Governor Henry McMaster and S.C. Department of Employment and Workforce (DEW) Executive Director Dan Ellzey have announced that South Carolina’s unemployment insurance (UI) tax rates will decrease or remain the same for all employers in 2023. This is the tenth year in a row that the agency, the General Assembly, and the governor’s office have been able to maintain or lower UI business tax thanks to prudent planning.
“Today’s announcement will save South Carolina’s businesses millions of dollars, allowing them to create new jobs for people and invest more in their companies and communities,” said Governor Henry McMaster. “South Carolina is booming and employers are excited to do business in our state. The strength of the unemployment insurance trust fund demonstrates the wise decisions we’ve made that have helped us maintain one of the strongest economies in the nation.”
With a strong balance of approximately $1.4 billion, South Carolina will:
- Set tax year 2023 rates to raise approximately the same level of revenue as 2022 and 2021.
- Rates will either be the same or lower than the prior three years.
- No tax rate class will experience an increased tax rate for 2023.
- Rates will be lower for rate classes 2-19 by an average of 15.5% compared to 2022 levels.
- Not require any solvency surcharge due to the sufficiently high trust fund balance.
- Maintain a balance that ensures the state could withstand a moderate economic contraction.
“Strong economic and wage growth have helped keep the Trust Fund at or above its statutorily required balance,” said S.C. Department of Employment and Workforce Executive Director Dan Ellzey. “For a decade our agency has been able to maintain or lower tax rates and our UI Trust Fund balance is now at a record high. Our unemployment rate continues to be near record lows and substantially below what economists have typically considered “full employment.” Estimates are that revenue needs for 2023 will be approximately $10 million lower than the estimate for 2022, which will mean additional tax savings for most tax rate classes.”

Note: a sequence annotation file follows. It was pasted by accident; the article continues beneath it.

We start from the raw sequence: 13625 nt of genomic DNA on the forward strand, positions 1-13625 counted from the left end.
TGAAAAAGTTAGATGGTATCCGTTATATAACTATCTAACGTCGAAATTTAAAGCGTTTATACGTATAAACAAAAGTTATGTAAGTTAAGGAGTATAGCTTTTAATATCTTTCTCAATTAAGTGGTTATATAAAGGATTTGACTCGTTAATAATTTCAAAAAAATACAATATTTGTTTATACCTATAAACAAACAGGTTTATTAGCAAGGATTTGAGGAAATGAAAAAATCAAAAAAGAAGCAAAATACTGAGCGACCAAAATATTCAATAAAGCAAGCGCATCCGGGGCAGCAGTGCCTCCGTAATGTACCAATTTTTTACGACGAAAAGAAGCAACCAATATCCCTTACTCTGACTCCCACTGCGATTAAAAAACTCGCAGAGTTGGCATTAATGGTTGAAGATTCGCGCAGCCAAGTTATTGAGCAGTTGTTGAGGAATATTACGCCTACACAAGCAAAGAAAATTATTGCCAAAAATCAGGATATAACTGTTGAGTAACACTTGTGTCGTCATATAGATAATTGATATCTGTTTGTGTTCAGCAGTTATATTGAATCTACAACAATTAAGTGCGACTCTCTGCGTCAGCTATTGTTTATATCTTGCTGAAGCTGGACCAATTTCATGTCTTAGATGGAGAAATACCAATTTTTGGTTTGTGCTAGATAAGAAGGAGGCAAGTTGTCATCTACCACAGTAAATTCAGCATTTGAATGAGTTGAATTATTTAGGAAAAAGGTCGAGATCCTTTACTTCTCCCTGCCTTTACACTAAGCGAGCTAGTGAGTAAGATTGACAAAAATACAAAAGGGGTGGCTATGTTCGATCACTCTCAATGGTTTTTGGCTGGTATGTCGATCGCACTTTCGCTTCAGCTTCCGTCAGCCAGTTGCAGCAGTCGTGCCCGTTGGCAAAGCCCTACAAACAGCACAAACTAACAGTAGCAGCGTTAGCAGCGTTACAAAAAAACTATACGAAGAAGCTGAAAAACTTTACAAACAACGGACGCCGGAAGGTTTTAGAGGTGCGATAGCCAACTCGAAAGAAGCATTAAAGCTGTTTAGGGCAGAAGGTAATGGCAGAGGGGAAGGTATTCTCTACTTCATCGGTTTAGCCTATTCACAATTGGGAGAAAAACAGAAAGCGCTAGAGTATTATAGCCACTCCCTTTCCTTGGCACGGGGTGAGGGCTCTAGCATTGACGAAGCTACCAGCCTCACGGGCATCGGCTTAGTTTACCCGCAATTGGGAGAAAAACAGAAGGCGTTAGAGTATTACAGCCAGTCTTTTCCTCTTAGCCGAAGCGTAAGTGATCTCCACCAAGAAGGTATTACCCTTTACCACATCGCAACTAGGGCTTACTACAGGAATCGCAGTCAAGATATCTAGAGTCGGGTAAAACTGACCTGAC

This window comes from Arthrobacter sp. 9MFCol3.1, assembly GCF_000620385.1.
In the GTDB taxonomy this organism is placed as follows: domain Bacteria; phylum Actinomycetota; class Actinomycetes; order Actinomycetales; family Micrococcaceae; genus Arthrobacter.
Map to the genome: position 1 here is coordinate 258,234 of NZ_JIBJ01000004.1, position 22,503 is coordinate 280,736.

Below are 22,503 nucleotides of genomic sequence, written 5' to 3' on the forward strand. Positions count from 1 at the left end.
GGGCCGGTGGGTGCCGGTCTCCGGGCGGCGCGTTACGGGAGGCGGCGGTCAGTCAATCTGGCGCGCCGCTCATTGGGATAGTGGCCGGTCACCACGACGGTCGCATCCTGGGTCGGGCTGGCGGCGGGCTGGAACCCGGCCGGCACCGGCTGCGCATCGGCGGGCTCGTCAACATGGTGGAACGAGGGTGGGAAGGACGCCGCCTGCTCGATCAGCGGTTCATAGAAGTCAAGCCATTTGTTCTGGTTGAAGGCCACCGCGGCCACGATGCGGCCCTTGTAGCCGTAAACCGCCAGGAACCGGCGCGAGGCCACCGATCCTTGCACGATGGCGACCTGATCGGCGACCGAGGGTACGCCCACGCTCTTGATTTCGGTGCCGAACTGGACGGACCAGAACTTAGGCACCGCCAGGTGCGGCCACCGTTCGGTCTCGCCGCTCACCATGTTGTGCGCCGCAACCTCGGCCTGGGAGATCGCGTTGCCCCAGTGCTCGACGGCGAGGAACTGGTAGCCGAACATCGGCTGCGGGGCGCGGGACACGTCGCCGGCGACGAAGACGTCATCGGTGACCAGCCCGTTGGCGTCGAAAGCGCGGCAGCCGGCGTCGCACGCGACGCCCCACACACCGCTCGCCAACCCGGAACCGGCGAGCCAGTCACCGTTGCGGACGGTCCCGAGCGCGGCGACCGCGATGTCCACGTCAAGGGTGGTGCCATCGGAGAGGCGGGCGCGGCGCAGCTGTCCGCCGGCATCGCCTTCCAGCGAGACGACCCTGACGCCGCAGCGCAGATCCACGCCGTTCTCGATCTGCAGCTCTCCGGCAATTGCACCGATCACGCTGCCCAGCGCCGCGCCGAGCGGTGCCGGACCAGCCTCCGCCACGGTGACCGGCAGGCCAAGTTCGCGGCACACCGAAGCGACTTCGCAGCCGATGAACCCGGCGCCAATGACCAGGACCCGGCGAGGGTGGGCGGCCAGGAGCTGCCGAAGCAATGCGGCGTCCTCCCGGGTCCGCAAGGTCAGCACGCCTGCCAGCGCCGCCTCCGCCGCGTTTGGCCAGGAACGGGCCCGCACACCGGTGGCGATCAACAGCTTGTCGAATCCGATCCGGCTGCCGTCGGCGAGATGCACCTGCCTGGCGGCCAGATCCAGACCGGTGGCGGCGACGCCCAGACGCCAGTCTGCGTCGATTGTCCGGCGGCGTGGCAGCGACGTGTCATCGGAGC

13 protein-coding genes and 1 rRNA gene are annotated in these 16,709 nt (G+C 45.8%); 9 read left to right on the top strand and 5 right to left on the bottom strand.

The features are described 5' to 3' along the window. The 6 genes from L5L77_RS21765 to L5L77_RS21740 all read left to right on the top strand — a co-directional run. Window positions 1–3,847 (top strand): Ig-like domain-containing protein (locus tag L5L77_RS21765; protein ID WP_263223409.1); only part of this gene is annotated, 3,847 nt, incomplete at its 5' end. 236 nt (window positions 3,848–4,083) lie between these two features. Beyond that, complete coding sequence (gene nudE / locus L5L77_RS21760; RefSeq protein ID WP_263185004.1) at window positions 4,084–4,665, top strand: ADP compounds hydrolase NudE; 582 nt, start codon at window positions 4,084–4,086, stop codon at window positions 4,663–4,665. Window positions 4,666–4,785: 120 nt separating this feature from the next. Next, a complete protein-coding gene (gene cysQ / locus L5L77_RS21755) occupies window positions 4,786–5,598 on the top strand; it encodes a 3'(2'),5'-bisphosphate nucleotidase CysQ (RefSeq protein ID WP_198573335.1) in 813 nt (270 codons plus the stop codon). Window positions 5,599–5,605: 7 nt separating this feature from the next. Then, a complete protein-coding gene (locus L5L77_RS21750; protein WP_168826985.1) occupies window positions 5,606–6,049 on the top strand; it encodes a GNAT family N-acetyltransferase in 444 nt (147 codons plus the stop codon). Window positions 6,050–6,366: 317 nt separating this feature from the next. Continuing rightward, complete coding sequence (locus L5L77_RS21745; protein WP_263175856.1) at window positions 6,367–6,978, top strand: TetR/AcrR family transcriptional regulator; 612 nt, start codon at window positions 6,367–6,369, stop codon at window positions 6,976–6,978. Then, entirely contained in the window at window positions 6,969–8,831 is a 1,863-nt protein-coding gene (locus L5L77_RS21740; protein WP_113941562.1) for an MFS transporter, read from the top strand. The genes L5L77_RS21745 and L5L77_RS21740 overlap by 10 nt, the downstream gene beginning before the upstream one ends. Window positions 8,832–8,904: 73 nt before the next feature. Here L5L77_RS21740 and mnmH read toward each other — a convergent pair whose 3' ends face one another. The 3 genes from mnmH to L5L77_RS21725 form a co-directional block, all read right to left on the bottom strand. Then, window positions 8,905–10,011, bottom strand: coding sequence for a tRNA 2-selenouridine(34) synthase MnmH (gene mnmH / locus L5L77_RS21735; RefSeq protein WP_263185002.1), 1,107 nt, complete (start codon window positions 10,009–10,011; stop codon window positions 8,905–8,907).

Each year, the agency estimates the unemployment benefits that will be paid in the following year and sets the tax rate to ensure that the trust fund has the revenue to make the payments. The process to determine the tax rates involves an extensive analysis of the economy, the current level of the UI Trust Fund, expected unemployment, estimated benefits that will have to be paid, and revenues that will need to be generated to pay such benefits.
“Our agency is always looking for ways to build the workforce, help fill current jobs, and support employers. In addition to having record employment in 2022, South Carolina’s average hourly earnings have been growing, up more than $3.00 an hour since January of 2020,” continued Ellzey. “If you are a new employer, the maximum tax you would pay per worker has decreased by 73.9% in the past decade. That is substantially lower than both North Carolina and Georgia. And, in that same time period, the number of South Carolina businesses liable for UI taxes has increased 36.7% which helps abate tax charges for everyone.”
During the Great Recession, South Carolina borrowed nearly $1 billion from the federal government in order to continue to provide unemployment benefits. The agency was able to pay off the loan early, saving businesses roughly $12 million in interest. After the loan was paid off in 2015, the Legislature passed new regulations requiring DEW to rebuild the trust fund within five years to a level that would cover potential benefit needs of a typical recession cycle without borrowing from the federal government. The agency completed the rebuild effort in 2019.
Although most pandemic unemployment benefits were paid through federal programs such as Federal Pandemic Unemployment Compensation (FPUC), the trust fund balances of states were also depleted as UI payments were dispersed. Twenty-three states borrowed money from the federal government to help support UI benefits when claims rose exponentially across the nation, but South Carolina was not one of them. Because of the forethought of the General Assembly and the Governor’s Office, $836.4 million of Coronavirus Aid, Relief, and Economic Security (CARES) Act money was applied to the balance of South Carolina’s Trust Fund. This allowed the state’s businesses to recover faster from the pandemic and shift our efforts from unemployment to reemployment.
Although tax rates for most tax classes are lower than their 2022 levels, individual businesses may still move between classes based on their unemployment claim activity. All businesses with charges against their accounts are provided a “charge statement” quarterly to review and have 30 days to protest any charges that they do not believe should be on their account. Tax rate notices will be mailed to businesses on Thursday, November 10, but employers can log into their State Unemployment Insurance Tax System (SUITS) account beginning Monday, November 7, to see their 2023 tax rate.
Click here to view the 2023 tax rate chart. UI Trust Fund Balance and New Employer Tax Rate Cost (Rate Class 12) historical graphs are also attached to this press release. Members of the press can reach out to firstname.lastname@example.org with any media inquiries or interview requests.